Marist poll: Trump job approval rating reaches highest point

Marist poll: Trump job approval rating reaches highest point
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President TrumpDonald TrumpNoem touts South Dakota coronavirus response, knocks lockdowns in CPAC speech On The Trail: Cuomo and Newsom — a story of two embattled governors McCarthy: 'I would bet my house' GOP takes back lower chamber in 2022 MORE’s job approval rating is at 42 percent according to a new Marist poll, the highest it’s been in the poll since he took office more than a year ago.

Trump's approval rating rose from the 38 percent he received in the poll last month. And the percentage of Americans who strongly approve of Trump held at 24 percent from last month’s survey, an all-time high for the president.

Fifty percent of Americans surveyed in the poll said they disapprove of Trump’s job performance, down from the 54 percent who said the same in the poll last month.


A CNN poll last month found that Trump’s approval rating had fallen to 35 percent, matching the lowest level of his presidency.

The Marist poll also found that 42 percent of Americans think that Trump’s new tariffs on steel and aluminum imports would hurt the U.S. economy, compared to 27 percent who said they thought the tariffs would help.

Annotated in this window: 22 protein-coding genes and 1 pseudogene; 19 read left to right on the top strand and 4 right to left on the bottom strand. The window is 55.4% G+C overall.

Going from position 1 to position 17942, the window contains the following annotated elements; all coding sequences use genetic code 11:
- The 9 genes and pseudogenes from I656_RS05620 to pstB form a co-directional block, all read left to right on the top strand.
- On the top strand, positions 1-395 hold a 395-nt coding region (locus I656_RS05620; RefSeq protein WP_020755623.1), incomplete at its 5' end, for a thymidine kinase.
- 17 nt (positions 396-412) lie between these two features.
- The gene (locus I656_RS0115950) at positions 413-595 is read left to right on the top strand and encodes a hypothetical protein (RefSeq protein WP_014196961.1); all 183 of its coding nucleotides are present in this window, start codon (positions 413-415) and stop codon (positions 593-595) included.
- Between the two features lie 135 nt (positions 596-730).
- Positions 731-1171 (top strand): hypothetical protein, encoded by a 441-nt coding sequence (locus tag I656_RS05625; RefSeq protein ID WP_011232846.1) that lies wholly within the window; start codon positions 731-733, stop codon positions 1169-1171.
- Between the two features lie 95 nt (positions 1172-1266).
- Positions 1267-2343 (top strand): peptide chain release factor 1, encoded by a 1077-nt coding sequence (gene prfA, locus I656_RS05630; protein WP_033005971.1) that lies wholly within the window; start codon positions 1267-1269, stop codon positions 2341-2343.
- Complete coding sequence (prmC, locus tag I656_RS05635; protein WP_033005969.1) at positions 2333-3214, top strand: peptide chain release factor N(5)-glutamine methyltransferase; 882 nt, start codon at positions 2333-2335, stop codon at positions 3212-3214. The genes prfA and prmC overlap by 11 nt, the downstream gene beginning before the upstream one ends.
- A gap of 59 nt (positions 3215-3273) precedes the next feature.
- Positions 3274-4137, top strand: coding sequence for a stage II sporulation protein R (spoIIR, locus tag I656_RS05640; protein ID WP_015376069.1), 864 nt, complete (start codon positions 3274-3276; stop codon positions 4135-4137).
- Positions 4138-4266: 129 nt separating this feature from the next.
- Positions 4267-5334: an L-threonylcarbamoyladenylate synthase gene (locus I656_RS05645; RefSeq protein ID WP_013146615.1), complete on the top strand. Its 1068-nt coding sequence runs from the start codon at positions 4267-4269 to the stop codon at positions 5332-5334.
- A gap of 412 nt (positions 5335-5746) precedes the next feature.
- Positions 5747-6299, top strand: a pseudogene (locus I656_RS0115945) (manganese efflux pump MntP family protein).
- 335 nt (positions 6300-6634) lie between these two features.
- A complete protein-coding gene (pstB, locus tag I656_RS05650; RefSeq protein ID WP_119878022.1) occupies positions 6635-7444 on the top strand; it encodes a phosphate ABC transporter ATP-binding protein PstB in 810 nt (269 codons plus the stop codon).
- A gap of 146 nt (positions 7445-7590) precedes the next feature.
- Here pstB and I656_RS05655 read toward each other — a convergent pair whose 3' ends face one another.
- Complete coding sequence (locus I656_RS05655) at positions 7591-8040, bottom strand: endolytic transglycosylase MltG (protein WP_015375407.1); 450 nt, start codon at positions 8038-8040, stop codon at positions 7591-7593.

Trump’s announcement last week that he would impose the tariffs dominated headlines in the days ahead of the poll. GOP lawmakers came out against the president’s announcement, and other countries have threatened retaliation against the U.S. if the tariffs are implemented.

Trump’s chief economic adviser Gary CohnGary David CohnOn The Money: Wall Street zeros in on Georgia runoffs | Seven states sue regulator over 'true lender' rule on interest rates | 2021 deficit on track to reach .3 trillion Former Trump economic aide Gary Cohn joins IBM The Hill's Morning Report - Presented by the UAE Embassy in Washington, DC - Trump OKs transition; Biden taps Treasury, State experience MORE announced that he would leave the White House over disagreements about the new tariffs.

Marist conducted phone interviews with 1,050 American adults from March 5-6. The poll has a margin of error of 3.8 percentage points.